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Steel workers face many on-the-job risks

On Behalf of | Apr 6, 2018 | Workers' Compensation

The steel industry remains alive and well in Butler, Pennsylvania, home of an AK Steel plant and a major regional employer. Its presence supports the economic needs and livelihoods of many families in the area. While the industry supports Butler’s economic engine, it also has some pitfalls – primarily related to workplace hazards.

The pipefitters, welders, machinists, motor inspectors and others who work in steel plants are exposed to a number of potential risks that workers in other industries have difficulty understanding. Industrial accidents – some that may lead to serious injuries and even death – are not unheard of in steel plants.

Workplace hazards faced by steel workers

Some steel plants around the country have been criticized and even fined by OSHA for safety violations, but safety must remain a priority within this industry. Steel workers face a number of workplace hazards that may include:

  • Heat exposure: High temperatures are common in steel plants.
  • Burns: Fires can occur inside steel plants. Workers may suffer burns in a number of ways, including from steam burns and molten spills.
  • Asbestos exposure: Asbestos was used as insulation material at steel mills from the 1940s through 1970s. Steel mill workers such as millwrights and boilermakers are the ones most commonly exposed to this hazardous material, which can lead diseases such as lung cancer and mesothelioma.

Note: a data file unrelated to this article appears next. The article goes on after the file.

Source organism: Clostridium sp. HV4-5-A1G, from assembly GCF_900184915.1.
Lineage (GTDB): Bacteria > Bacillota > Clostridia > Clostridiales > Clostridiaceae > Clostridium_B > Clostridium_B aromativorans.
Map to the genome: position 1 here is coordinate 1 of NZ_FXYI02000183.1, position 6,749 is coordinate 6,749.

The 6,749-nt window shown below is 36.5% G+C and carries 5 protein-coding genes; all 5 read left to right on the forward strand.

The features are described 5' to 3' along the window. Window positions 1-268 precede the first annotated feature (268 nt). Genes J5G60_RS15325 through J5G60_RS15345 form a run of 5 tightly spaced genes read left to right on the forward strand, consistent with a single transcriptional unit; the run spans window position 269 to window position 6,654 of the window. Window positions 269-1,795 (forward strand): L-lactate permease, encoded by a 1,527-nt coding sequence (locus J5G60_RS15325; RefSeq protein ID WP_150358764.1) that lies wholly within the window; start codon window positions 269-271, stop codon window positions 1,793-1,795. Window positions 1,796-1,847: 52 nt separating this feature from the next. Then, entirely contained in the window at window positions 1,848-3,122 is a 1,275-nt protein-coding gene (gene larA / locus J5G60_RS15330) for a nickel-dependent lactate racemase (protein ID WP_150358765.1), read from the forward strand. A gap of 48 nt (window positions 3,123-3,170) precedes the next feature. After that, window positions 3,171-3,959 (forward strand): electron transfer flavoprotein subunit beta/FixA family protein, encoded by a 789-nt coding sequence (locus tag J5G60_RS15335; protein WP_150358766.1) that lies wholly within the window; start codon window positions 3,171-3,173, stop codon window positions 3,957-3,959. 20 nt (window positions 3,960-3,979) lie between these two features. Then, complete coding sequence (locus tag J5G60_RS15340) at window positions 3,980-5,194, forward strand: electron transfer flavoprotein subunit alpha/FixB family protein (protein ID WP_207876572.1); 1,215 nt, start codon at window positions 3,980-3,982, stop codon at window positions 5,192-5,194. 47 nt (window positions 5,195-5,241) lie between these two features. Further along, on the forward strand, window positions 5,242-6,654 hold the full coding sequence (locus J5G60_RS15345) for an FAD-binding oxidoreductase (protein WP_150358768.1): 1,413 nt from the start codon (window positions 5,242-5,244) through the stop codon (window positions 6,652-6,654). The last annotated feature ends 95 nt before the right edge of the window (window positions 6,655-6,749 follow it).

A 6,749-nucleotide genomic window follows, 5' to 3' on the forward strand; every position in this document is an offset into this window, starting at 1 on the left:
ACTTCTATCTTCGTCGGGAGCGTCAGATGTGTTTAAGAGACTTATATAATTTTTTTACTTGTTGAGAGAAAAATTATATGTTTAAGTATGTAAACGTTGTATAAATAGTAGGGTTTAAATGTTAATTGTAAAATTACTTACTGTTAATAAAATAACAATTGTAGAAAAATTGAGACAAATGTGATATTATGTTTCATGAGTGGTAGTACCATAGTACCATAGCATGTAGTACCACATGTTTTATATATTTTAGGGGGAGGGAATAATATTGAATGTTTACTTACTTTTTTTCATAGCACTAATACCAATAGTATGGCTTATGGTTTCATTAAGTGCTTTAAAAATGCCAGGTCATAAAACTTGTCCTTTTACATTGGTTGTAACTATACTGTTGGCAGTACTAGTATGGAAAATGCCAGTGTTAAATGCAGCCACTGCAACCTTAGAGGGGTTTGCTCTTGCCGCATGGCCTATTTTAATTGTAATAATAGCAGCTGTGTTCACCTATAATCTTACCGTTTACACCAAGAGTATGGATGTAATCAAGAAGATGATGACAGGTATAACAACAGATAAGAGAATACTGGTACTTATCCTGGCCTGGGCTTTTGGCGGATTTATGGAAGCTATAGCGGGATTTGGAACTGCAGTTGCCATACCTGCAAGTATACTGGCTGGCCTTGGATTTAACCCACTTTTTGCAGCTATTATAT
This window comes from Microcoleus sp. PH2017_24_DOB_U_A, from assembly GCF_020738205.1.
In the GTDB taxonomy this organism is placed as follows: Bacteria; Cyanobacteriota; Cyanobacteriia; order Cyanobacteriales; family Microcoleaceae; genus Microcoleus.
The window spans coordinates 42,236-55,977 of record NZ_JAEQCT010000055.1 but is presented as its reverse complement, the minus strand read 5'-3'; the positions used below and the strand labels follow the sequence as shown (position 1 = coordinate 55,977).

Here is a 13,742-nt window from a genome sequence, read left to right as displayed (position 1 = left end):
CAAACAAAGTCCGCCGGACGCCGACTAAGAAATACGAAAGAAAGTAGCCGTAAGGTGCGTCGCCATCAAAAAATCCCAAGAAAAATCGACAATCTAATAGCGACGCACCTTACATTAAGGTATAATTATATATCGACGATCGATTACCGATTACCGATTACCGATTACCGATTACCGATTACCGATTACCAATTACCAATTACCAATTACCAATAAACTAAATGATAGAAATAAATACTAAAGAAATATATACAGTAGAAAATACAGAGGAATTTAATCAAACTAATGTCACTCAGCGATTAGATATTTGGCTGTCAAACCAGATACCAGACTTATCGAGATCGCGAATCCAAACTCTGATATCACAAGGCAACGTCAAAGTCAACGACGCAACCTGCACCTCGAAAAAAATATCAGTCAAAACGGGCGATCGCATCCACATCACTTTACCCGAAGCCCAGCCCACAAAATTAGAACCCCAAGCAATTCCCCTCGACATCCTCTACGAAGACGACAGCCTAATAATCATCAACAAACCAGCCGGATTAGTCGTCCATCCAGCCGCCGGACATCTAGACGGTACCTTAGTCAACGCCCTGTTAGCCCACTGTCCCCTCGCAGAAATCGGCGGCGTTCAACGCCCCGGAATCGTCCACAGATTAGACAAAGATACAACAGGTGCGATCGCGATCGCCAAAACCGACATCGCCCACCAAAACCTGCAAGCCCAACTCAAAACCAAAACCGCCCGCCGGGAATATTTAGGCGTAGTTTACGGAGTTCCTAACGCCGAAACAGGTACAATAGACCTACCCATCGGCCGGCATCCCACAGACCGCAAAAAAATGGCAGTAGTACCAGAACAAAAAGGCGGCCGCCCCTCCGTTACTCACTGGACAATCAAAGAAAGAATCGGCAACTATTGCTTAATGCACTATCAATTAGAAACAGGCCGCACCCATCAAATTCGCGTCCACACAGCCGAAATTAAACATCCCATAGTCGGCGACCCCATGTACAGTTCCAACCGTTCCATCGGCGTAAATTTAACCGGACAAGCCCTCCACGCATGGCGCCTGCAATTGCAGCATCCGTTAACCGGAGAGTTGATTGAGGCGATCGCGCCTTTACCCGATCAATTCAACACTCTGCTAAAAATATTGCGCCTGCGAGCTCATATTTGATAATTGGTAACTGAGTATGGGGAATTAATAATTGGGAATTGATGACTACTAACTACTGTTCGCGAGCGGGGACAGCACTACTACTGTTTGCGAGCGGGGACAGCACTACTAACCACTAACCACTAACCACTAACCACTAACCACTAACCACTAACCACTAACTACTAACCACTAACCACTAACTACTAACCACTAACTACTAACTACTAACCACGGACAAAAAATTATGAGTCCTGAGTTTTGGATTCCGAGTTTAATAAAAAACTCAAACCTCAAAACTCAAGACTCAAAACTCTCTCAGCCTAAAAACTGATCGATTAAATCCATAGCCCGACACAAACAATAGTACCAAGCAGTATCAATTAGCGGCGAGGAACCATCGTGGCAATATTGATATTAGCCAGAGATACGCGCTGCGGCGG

• Respiratory ailments: Exposure to many other substances including chemicals, carbon monoxide, dust, airborne chromium and nickel compounds may lead to lung cancer.
  • Noise-inducing hearing loss: Decibel levels at a steel plant may reach high levels, causing damage to workers’ hearing.
  • Serious falls: Slips and falls are one of the more common industrial workplace injuries.

Industrial workers everywhere — and not just in steel plants — must take safety matters seriously because their lives may depend on it. Becoming a champion of safety is critical, but it really must become a collaborative effort between you, your supervisors and company leaders.


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